Wild hogs are seen rooting in a sensitive area. Hog season opens later this month in Big South Fork. National Park Service
ONEIDA — Big South Fork National River and Recreation Area this week announced regulations for those wanting to kill invasive wild hogs during the 2022 fall and winter seasons.
Most hog populations within the protected areas of BSF are believed to be present on the Tennessee side of the park, which spans the Kentucky border. Feral hogs have been present in East Tennessee for generations. They destroy local flora and fauna mainly by rooting in low-lying mountain and valley areas. They are especially fond of salamanders, many species of which are in grave decline. In Great Smoky Mountains National Park, hunters are regularly deployed to cull hogs throughout the park.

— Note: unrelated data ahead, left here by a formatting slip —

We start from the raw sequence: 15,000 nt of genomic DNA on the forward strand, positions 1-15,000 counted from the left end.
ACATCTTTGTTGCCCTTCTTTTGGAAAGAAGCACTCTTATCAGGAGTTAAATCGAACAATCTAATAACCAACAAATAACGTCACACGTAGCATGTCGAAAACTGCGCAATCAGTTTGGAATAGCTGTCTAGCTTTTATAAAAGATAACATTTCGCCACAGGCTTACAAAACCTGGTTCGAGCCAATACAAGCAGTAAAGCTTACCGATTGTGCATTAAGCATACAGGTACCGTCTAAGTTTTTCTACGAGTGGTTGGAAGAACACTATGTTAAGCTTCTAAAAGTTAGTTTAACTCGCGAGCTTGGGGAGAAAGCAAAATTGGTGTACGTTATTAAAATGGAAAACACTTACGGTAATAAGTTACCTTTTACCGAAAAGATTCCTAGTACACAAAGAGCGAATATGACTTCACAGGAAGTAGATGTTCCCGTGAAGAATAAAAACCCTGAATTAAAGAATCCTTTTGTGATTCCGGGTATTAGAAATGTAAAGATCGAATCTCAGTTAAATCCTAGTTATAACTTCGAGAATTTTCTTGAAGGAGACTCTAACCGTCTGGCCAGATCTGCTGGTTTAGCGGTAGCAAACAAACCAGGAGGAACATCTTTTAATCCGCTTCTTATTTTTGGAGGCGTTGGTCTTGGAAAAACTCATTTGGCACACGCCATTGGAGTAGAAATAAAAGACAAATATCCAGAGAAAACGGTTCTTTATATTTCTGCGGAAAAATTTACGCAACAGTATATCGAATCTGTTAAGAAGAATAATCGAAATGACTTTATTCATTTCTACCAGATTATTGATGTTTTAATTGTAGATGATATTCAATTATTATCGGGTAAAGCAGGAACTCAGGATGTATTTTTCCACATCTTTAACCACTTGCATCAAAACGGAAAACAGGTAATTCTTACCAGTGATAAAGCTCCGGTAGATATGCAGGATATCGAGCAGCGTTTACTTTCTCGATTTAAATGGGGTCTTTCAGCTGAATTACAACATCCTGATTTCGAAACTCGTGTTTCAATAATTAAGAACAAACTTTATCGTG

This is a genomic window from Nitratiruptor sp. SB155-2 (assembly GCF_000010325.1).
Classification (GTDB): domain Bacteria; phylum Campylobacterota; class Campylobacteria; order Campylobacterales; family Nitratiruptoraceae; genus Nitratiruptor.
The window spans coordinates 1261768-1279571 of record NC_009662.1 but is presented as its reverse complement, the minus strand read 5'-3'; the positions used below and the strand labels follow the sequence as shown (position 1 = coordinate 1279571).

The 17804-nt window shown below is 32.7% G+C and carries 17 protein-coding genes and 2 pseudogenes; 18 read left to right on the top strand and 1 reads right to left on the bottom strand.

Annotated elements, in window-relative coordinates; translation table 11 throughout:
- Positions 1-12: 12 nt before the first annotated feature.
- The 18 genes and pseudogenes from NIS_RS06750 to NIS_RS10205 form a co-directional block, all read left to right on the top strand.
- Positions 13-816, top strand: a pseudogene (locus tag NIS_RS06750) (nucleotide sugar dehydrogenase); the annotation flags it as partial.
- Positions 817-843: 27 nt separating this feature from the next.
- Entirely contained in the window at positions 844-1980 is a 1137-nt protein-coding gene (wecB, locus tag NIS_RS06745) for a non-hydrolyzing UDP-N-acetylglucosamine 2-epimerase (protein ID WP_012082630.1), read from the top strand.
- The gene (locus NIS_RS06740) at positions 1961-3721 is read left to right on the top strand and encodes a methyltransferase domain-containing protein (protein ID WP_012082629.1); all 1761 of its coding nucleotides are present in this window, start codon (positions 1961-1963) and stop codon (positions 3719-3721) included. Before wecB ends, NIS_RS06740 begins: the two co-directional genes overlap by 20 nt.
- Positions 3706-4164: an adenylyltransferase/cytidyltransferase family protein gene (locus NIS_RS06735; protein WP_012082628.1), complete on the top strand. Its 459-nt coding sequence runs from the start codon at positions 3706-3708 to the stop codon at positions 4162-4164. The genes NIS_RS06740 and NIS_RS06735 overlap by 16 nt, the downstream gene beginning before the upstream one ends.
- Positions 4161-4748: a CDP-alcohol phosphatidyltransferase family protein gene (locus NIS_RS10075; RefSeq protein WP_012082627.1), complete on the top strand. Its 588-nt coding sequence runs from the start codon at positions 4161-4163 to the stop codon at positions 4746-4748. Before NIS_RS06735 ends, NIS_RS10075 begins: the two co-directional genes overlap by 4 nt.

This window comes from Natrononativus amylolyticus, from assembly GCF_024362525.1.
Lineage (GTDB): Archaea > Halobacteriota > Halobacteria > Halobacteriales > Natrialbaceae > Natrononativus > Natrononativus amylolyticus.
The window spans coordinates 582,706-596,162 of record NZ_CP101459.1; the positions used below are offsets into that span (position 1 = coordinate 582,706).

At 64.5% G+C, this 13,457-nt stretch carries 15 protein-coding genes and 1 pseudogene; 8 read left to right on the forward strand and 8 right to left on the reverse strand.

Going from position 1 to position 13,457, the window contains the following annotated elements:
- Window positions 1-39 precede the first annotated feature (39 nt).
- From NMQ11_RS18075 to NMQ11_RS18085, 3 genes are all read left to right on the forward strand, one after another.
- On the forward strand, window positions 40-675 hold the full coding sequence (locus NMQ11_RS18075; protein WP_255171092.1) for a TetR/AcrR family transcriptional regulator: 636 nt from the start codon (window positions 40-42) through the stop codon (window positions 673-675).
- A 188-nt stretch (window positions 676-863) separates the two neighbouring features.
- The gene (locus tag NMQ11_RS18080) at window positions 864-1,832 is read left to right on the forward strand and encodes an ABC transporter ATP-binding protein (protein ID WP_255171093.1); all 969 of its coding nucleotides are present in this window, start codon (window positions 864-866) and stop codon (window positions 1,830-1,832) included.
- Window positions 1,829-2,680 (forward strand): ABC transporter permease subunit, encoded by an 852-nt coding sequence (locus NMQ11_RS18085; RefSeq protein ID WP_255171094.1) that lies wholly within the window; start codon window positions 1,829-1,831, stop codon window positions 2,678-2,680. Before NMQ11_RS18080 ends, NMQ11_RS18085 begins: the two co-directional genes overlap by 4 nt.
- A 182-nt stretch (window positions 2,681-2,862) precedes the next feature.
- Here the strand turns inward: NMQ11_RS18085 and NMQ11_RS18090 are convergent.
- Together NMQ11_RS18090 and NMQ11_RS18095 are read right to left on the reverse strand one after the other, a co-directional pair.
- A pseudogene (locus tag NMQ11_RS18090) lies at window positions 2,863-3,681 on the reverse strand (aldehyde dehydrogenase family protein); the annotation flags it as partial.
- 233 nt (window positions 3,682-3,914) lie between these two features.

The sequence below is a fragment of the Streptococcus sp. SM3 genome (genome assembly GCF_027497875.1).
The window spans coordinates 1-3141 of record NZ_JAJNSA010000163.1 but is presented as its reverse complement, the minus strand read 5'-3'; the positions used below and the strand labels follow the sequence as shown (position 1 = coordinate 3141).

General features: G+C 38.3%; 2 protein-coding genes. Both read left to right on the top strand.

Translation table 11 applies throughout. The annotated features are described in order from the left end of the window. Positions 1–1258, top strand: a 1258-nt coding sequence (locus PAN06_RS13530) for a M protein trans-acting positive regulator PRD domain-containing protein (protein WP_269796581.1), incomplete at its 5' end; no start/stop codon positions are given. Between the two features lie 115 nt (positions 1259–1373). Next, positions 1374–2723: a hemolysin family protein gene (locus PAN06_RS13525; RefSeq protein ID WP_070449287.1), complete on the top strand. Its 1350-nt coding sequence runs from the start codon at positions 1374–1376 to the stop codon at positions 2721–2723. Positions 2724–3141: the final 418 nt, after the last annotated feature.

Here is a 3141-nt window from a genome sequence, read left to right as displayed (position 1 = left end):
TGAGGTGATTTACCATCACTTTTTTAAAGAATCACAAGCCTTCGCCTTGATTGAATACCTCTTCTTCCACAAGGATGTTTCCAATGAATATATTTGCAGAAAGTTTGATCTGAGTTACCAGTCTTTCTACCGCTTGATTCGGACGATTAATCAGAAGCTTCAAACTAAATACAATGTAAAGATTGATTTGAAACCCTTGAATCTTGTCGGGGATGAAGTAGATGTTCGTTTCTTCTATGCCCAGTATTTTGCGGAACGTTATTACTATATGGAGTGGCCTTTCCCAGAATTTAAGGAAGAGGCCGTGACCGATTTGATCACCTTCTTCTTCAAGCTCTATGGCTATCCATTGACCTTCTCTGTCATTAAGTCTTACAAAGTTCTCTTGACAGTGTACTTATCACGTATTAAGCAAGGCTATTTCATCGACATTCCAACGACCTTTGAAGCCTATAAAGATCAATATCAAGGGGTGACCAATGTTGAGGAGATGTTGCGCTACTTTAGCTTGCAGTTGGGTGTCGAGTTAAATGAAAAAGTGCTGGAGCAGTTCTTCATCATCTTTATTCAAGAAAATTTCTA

“The wild hog is an invasive exotic species that has a significant negative impact to native species and do a great deal of damage to farmlands and residential areas. The damage they cause threatens park resources including federally listed plants,” according to a release from the park service.
“Deer hunting season opened in Tennessee Sept. 24. During these big game seasons, wild hogs may be harvested with the appropriate weapon that is legal for that specific season and during an extended hog hunting season that lasts from the end of the deer season until the end of February.”
- Archery season: a hog hunter can hunt with a bow or crossbow.
- Muzzleloader season: you can hunt with a muzzleloader, crossbow or bow.
- Rifle season: you can hunt with a bow, crossbow, muzzleloader, rifle, shotgun or pistol.
- Extended hog season you can hunt hogs with anything as long as it is legal for harvesting a deer.
Hunters in search of wild hogs in the area are told to go to the Tennessee side of the park.
For more information on hog permits, contact Big South Fork NRRA at (423) 286-7275, or Obed WSR at (423) 346-6294.